I have no idea where this clipping came from.
Posted by Zsuzsa at 09:44
The most important components of Hungarian rizottó are rice, peas and mushrooms. We never put cheese onto a hot dish. I don’t think Grandma liked it. But we only ate rizottó with fresh peas. Frozen fruit and vegetables started in Hungary about the time I was a teenager. I remember picking up odds and ends from the közért [grocery store] that used to be on the corner of Dohány and Szövetség utca.
Across the corner where the store used to be
Sometimes I picked up more than I was asked, such as a small frozen packet of red currants. I loved those red currants! I would put it on top of the warm coal stove and I watched it as it sizzled while I kept picking at it. I think I ate most of it still frozen. So the peas were welcome after a long winter. They were still pricey to make a soup or főzelék so Grandma made us rizottó. It used to be a slushy mess, I don’t think Hungarians are good with rice, but I revised it. Instead of water, the rice could be cooked in homemade chicken stock. Either way this makes a nice side dish.
1 batch of cooked rice
2 Tbsp olive oil
1/4 cup finely chopped onions
1 cup of frozen peas
2 cups sliced, fresh mushrooms
1 Tbsp grated parmesan [optional]
• Cook the rice to directions [click on the link], set it aside and keep it warm.
• In a non stick skillet sauté the onions in olive oil on medium heat until translucent.
• Add the frozen peas and continue to sauté for a minute.
• Add the sliced mushrooms and sauté until the liquid is reabsorbed by the mushrooms.• Sprinkle with salt and pepper to taste.
• Add the sautéed vegetables to the rice.
• With two forks gently toss to combine.
• Sprinkle with parmesan and serve.
Posted by Zsuzsa at 09:06
The combination of billowy whipped cream and deep dark chocolate always reminds me of the Saturday nights in our first flat in Prince Rupert. Back in the days before our first baby was born, Jim would take me to the Italian deli. There we would get some Genoa salami, it was the closest to Hungarian; we would get a small whipping cream and then head for home. We made cocoa, whipped up the cream and then we would settle down for a night of talking. Not very exciting I know, but we were pregnant. We would talk and plan until two in the morning. To this day I cannot eat chocolate and whipped cream without thinking back to those Saturdays. The comfort of food seems to return to the times we once loved.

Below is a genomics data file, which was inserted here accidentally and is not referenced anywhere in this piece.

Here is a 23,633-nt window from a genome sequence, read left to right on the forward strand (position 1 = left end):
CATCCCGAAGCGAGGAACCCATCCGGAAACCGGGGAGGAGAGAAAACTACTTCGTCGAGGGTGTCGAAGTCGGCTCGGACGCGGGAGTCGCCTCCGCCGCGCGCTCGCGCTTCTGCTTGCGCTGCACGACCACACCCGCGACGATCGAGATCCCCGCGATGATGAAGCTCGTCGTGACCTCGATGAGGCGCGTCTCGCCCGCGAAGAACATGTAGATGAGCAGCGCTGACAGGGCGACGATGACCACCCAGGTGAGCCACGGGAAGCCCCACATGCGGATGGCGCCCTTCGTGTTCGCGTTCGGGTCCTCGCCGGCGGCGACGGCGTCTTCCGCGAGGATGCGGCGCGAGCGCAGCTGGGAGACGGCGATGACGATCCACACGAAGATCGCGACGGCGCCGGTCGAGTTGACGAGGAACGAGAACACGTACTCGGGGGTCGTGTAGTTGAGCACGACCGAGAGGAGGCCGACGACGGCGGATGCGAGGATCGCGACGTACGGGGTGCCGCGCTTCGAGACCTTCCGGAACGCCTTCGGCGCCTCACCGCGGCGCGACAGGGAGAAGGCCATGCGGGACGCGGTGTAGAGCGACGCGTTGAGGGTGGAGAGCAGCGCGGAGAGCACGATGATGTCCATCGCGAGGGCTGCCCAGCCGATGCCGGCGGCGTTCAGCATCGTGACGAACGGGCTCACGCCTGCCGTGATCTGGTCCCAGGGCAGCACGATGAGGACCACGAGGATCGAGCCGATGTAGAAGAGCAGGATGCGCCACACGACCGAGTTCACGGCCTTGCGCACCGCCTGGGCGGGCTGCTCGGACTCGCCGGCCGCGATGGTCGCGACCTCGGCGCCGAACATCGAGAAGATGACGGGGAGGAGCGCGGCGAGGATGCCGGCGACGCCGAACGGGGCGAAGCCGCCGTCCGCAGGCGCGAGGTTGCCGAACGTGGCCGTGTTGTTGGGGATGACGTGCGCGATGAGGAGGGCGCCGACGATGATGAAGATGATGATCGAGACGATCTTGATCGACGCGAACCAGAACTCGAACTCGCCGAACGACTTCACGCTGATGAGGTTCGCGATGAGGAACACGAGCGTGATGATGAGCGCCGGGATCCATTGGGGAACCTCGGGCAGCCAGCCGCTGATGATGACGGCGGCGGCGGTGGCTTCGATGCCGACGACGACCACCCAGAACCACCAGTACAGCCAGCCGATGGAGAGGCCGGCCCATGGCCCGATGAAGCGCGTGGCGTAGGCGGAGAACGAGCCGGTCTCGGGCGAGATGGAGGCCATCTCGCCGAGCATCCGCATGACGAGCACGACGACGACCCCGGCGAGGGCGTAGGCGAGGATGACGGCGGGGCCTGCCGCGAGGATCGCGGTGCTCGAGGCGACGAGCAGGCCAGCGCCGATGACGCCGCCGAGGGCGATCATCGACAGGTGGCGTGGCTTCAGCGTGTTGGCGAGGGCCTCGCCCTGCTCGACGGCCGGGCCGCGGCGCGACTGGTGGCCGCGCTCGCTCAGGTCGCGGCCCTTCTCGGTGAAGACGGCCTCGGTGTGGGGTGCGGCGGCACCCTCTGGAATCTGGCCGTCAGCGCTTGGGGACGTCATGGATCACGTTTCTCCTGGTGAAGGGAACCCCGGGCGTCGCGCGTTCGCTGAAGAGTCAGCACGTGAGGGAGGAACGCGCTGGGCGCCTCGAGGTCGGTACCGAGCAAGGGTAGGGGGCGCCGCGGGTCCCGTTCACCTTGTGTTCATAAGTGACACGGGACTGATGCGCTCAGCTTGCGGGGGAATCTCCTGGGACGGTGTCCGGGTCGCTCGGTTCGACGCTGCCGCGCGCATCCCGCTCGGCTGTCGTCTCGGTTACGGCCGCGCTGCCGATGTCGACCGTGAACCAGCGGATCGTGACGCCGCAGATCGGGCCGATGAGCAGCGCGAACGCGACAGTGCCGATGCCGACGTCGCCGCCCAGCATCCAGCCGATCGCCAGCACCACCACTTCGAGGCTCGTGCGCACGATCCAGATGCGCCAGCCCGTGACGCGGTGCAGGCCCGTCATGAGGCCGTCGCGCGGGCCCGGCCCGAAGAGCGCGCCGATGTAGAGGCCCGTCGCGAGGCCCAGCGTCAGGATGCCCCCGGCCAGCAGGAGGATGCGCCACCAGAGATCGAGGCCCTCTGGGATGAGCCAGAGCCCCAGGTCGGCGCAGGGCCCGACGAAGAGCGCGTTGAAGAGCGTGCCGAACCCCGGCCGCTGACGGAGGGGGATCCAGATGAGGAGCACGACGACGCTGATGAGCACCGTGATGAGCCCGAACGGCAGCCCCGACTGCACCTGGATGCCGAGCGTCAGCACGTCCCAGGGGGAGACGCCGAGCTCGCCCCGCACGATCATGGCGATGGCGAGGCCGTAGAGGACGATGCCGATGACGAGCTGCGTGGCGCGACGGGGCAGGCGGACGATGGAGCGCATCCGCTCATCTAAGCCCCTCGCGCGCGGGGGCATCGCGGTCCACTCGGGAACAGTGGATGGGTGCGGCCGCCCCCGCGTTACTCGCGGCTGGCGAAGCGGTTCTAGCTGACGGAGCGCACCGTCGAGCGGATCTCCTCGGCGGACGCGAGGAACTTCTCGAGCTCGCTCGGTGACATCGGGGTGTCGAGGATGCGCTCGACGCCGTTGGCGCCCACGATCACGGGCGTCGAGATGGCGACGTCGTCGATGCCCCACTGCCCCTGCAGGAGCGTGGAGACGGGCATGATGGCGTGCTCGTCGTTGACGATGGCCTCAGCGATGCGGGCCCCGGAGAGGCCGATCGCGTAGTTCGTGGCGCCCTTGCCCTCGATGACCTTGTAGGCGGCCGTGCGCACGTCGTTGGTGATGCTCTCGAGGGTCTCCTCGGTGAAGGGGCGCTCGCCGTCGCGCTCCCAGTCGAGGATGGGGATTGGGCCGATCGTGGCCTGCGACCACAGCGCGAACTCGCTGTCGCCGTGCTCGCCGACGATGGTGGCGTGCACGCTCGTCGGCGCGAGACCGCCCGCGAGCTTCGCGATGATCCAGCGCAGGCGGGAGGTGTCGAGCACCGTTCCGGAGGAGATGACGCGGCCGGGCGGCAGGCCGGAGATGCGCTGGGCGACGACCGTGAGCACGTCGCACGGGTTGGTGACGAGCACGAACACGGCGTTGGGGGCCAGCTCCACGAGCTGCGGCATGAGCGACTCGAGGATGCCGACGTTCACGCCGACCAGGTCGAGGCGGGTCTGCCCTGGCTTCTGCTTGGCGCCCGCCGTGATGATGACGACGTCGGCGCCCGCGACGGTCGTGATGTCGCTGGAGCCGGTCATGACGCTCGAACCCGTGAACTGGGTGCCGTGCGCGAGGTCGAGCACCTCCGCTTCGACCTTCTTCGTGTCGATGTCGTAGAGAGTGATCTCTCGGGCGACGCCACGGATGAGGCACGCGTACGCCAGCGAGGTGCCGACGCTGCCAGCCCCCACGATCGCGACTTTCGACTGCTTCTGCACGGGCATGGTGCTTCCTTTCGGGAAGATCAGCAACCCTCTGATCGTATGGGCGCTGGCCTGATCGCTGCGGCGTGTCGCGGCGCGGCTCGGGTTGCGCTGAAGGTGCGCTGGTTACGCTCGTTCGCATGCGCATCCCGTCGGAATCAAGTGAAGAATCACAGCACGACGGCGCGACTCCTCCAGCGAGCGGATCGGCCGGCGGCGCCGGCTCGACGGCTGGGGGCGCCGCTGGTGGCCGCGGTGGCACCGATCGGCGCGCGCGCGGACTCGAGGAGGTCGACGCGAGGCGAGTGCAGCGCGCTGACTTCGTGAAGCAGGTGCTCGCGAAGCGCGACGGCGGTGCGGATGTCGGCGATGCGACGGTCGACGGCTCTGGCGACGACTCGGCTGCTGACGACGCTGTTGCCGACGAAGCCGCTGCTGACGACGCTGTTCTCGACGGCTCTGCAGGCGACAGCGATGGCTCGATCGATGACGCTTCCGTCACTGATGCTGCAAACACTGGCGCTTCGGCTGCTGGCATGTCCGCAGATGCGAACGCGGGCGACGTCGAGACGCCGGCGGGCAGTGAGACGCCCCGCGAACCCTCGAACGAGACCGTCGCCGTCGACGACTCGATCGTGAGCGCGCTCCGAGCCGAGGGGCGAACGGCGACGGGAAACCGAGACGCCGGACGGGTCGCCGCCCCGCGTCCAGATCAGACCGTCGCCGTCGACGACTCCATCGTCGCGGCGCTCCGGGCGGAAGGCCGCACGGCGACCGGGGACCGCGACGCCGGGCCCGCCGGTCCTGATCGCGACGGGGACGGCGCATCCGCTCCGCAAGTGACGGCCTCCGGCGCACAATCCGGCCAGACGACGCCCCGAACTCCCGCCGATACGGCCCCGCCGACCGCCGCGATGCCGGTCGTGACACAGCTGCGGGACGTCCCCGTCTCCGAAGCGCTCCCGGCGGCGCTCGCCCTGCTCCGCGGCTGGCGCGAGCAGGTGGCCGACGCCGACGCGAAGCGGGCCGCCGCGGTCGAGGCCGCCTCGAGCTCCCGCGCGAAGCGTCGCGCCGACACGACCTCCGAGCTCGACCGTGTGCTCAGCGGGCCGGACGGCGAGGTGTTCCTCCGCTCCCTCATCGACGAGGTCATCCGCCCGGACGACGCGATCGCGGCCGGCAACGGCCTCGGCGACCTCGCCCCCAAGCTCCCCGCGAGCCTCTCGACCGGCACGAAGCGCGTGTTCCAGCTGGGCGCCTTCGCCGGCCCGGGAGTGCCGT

Prince Rupert, January 1968
1 batch of Chocolate Chiffon Cupcakes
6 squares [6 oz] bittersweet chocolate, chopped into small pieces
1/2 cup heavy cream
1 Tbsp liqueur
3/4 cup whipping cream
2 Tbsp icing sugar
pure sweetened chocolate chips for decoration
• Make a batch of Chocolate Chiffon Cupcakes
• While the cupcake cool make the chocolate ganache.
• Place the chocolate pieces in a large bowl.
• Heat heavy cream on medium high until it comes to a boil.
• Remove from heat and immediately pour cream over chocolate and stir until completely mixed and glossy.
• Add 1 Tbsp liqueur.
• Yields 3/4 cup
• Add 1 Tbsp liqueur.
• Yields 3/4 cup
• Allow the ganache to cool. The longer you let the ganache cool, the thicker it will set.
• Next whip the whipping cream until soft peaks form.
• Add the icing sugar and whip until stiff peaks form.
• To assemble the cupcakes, glaze the tops with chocolate ganache, pipe the sweetened whipped cream on the top and decorate with pure chocolate chips.
Posted by Zsuzsa at 21:35
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- I began to post recipes for my family and it turned out to be a work in progress. "zsuzsa is in the kitchen" has close to 800 recipes of Hungarian and international recipes. They are organized into a cookbook format in "zsuzsa's cookbook". My new venture is "rethink the food". My food blog is evolving and so am I. You are never too old to learn or to make changes to what you eat or enjoy.